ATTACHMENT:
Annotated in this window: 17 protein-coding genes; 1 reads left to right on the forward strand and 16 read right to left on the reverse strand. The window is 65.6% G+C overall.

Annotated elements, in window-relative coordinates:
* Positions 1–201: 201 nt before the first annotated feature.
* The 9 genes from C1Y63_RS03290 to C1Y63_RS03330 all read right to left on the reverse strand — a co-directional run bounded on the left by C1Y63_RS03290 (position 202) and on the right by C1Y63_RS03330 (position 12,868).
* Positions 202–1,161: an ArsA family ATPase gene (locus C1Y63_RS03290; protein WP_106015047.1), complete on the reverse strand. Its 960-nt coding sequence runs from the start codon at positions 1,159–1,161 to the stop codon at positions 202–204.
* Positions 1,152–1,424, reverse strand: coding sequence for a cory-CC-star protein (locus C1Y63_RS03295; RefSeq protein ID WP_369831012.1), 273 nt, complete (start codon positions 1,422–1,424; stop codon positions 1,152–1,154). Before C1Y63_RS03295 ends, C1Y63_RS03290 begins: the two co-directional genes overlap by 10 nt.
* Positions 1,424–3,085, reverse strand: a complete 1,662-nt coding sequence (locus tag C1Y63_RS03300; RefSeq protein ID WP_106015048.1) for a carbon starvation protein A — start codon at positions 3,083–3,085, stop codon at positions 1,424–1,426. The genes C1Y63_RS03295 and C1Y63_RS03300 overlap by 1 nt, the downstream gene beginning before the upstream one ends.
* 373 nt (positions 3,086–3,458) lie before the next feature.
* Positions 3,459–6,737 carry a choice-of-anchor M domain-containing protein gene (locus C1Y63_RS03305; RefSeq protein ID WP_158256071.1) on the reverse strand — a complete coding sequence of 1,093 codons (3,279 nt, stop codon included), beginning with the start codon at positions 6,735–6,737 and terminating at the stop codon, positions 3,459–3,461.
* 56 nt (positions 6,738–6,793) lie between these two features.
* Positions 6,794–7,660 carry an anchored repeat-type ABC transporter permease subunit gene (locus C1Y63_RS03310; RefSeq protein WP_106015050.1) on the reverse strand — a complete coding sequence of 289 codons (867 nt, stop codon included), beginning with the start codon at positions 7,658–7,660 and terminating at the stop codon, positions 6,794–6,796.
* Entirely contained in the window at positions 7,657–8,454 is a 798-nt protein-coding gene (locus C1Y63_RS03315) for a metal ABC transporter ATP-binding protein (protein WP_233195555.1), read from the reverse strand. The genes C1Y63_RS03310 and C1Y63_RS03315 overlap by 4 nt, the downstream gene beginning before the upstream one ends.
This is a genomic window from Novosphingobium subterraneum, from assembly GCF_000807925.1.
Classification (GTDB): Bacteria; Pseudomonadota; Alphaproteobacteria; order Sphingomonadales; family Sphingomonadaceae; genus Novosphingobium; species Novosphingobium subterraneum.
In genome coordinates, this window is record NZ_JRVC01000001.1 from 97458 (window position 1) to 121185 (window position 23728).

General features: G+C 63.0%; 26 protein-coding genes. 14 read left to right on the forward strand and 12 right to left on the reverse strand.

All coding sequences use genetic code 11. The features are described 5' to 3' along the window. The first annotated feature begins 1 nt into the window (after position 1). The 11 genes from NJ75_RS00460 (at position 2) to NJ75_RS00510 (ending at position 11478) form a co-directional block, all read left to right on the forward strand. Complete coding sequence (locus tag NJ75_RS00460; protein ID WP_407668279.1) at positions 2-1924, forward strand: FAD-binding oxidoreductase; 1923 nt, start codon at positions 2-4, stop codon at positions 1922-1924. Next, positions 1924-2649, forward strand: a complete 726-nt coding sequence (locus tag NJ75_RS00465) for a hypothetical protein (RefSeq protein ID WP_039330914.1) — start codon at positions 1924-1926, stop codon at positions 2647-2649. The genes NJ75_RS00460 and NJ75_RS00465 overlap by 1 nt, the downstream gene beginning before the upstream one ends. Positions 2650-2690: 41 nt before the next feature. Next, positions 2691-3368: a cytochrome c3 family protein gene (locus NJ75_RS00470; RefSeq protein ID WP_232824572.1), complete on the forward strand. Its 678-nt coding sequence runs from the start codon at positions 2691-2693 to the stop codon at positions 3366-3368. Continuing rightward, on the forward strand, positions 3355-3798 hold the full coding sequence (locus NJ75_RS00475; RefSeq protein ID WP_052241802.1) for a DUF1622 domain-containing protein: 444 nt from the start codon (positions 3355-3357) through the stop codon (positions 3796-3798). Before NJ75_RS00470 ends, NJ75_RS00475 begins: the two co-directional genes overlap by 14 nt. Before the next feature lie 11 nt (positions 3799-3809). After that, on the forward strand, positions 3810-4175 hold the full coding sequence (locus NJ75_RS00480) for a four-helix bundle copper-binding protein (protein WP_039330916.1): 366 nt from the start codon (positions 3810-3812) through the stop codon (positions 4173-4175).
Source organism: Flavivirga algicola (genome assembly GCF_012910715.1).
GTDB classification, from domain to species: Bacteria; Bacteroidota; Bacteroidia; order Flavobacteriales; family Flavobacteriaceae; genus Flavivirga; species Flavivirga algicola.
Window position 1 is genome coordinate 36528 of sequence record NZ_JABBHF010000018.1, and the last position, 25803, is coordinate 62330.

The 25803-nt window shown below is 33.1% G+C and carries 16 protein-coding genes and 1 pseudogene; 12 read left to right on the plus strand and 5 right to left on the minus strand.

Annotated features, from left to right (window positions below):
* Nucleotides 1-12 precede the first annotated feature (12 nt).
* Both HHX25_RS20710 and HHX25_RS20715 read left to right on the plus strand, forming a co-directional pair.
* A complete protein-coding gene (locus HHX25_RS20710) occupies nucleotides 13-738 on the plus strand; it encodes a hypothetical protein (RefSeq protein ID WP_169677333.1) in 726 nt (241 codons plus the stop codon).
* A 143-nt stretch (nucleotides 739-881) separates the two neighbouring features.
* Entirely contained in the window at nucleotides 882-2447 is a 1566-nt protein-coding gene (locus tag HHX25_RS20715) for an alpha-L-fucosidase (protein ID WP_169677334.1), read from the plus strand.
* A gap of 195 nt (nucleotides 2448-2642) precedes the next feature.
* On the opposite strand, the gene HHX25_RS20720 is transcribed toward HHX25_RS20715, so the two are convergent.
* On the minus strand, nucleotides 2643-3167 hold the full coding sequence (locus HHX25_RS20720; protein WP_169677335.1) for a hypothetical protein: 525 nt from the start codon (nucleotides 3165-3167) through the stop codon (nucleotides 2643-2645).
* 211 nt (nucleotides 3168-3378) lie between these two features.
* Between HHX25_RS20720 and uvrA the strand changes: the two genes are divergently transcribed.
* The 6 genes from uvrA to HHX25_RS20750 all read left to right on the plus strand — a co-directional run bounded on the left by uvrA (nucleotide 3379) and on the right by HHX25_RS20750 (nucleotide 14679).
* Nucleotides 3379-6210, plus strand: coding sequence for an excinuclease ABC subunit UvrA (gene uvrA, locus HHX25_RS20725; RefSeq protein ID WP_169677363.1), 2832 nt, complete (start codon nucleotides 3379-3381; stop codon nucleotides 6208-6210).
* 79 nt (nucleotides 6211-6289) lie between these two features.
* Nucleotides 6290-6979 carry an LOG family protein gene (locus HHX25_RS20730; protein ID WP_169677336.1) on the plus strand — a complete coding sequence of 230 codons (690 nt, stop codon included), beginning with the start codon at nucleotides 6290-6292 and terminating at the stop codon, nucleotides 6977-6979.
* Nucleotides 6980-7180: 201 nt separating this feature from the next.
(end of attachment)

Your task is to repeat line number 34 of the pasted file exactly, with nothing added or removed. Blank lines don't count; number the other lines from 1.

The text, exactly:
* Nucleotides 3379-6210, plus strand: coding sequence for an excinuclease ABC subunit UvrA (gene uvrA, locus HHX25_RS20725; RefSeq protein ID WP_169677363.1), 2832 nt, complete (start codon nucleotides 3379-3381; stop codon nucleotides 6208-6210).